Seamus Heaney’s translation of Beowulf, just out in paperback, has become one of poetry’s rare success stories, selling 200,000 copies in hardcover in the United States and reaching its 18th printing. Its success is all the more unlikely because Heaney’s translation project of the 1,300-year-old epic began humbly as an academic, and acoustic, experiment.
Heaney—whose early poems of rural Ulster childhood took their flinty sound from Ted Hughes—was first led to the epic by his ear. After decades of listening to mellower tones—including “the untethered music of some contemporary American poetry,” as he writes in the introduction—Heaney found himself wanting to hear that hard sound again. He came to his translation of Beowulf, he writes, as “a way of ensuring that my linguistic anchor would stay lodged on the Anglo-Saxon sea floor.” “It was also sort of a day job. I approached it in the spirit of somebody training, you know? Getting back into shape,” he told me in a recent interview. The translation was such an arduous task that after translating 100 lines, he put the job aside for a decade. An editor finally goaded him into getting back to it. “Nevertheless, as I worked on it, it grew powerfully on me. I actually love the poem, in a kind of unshakeable way, toward the end.”
Beowulf, its author long lost, is the eighth-century tale of a Scandinavian prince who slays a fearsome dragon that’s been terrorizing a Danish kingdom. Those who pick the book up will find that it lacks the mellifluousness of most poetry but makes up for it with vigorous storytelling and a truly strange tone. Here’s what makes it so weird: Beowulf is set amid a mead-swilling pagan culture headed by its warrior caste and defined by an ironclad sense of honor. But the tale’s narrator was a Christian, and the church was spreading across Northern Europe as it was written. So lodged in among the sea voyages and invincible armor are moralistic epigrams like: “Behaviour that’s admired / is the path to power among people everywhere.” Grendel, the man-eating monster—who seems to spring right out of the Germanic imagination that brought us the Brothers Grimm and, later, The Lord of the Rings—is instead, we’re told, a descendant of Cain. (In case we’re wondering who to side with, the narrator assures us that Cain was a really bad guy, and “out of the curse of his exile there sprang / ogres and elves and evil phantoms …”)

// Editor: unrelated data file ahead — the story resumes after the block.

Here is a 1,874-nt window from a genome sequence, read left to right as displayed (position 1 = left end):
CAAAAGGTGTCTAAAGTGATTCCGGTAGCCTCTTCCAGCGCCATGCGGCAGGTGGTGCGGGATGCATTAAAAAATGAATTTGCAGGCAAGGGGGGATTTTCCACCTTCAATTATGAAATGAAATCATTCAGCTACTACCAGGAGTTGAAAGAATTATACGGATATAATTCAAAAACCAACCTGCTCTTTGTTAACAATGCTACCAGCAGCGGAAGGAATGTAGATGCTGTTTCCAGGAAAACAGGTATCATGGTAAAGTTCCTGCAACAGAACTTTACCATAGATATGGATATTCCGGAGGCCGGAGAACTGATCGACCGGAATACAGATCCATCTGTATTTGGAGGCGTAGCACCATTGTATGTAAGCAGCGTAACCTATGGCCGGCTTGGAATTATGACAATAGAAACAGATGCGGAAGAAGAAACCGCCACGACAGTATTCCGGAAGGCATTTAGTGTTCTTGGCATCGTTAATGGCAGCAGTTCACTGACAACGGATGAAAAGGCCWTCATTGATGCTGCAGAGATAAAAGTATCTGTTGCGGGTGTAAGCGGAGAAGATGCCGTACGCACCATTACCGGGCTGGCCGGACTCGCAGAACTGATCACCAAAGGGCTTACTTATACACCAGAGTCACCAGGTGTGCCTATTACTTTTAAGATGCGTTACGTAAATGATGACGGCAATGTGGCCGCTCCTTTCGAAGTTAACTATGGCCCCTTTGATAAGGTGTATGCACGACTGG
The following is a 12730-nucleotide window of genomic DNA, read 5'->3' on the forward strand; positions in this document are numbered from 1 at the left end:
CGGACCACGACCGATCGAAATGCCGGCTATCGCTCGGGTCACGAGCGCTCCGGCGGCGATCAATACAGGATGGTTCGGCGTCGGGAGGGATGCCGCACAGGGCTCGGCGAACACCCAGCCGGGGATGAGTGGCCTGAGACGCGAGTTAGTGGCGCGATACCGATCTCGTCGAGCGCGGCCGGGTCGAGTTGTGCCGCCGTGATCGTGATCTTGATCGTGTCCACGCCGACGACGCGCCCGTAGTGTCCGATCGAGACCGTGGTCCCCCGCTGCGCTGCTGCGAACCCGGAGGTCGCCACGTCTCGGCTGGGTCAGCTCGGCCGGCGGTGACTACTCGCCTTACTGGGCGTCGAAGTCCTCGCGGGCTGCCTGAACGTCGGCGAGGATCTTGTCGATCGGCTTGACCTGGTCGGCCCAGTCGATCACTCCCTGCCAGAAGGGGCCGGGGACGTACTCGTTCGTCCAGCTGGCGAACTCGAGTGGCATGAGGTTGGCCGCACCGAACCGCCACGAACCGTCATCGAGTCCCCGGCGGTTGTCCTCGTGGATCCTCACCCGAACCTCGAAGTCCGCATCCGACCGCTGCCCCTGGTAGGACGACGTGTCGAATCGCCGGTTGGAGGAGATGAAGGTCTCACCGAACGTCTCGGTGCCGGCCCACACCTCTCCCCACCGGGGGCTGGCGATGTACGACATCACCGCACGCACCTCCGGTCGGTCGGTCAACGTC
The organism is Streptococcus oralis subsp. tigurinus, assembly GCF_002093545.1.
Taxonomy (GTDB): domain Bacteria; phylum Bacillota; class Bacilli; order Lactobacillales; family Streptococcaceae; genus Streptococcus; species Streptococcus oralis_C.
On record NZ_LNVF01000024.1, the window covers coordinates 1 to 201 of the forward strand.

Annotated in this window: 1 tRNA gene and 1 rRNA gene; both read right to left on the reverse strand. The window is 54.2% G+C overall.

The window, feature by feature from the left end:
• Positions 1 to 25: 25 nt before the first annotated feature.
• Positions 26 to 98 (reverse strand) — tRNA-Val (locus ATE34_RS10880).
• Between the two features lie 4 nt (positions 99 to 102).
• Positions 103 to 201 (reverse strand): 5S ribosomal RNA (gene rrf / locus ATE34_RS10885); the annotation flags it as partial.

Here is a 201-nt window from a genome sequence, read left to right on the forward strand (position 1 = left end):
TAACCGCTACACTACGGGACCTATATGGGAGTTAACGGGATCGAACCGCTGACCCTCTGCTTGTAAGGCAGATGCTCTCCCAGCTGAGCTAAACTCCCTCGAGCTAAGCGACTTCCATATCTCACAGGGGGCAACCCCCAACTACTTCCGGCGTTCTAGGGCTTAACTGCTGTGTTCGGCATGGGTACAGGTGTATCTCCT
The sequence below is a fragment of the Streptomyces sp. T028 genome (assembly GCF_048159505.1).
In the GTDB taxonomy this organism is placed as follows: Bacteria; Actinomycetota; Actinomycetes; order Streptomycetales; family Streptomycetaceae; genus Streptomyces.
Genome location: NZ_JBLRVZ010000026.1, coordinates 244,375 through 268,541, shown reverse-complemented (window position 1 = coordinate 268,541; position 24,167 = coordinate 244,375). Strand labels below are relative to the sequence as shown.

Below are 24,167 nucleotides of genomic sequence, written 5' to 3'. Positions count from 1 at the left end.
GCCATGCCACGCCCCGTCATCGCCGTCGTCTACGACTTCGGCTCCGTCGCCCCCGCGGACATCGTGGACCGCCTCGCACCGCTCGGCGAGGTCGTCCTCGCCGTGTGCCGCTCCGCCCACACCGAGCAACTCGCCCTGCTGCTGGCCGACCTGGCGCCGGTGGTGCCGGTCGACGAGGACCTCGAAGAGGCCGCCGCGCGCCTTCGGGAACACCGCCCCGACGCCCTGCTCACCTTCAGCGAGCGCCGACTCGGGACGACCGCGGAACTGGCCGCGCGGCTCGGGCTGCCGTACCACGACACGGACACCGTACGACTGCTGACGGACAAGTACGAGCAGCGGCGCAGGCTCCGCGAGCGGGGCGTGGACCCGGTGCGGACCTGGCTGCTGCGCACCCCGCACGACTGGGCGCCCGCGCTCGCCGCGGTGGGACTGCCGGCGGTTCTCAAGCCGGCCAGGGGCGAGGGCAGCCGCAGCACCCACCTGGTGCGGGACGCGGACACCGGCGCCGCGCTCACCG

Generations of high-school and college students have dreaded reading the poem nearly as much as the Danes feared the monster’s approach. (The generations of animus against Beowulf make you wonder just how bad previous translations must have been.) How else to explain the thundering success of Heaney’s version? Some have linked the success of the book to perpetually high-selling warhorse heroic texts like The Aeneid, even to the film Gladiator—explaining that these old-school pleasures satisfy nostalgia for a heroism that’s hard to find in a current literary scene dominated by ennui and irony. It helps that, like The Aeneid (a work it resembles in its deep sadness and its status as a culture’s founding literary work), Beowulf is a kind of boy’s adventure story writ large. It’s got bloody battles, carnivorous monsters, and swords with flashy names. It’s no surprise that J.R.R. Tolkien was drawn to the tale—and even turned the tide of Beowulf criticism with a 1936 essay that took the tale seriously. Heaney has his own theory: He thinks it was a combination of dumb luck and a children’s book. “It was in the media, because of Harry Potter, as much as anything,” he laughs. “What I liked about it was that my name wasn’t mentioned that much, nor was J.K. Rowling’s name mentioned; they talked about these two fictional creations, Harry Potter and Beowulf. And there’s a tower of strength feeling about the name ‘Beowulf.’ ” Well, perhaps, at least for people who don’t remember Woody Allen’s advice to avoid any English class where they make you read it.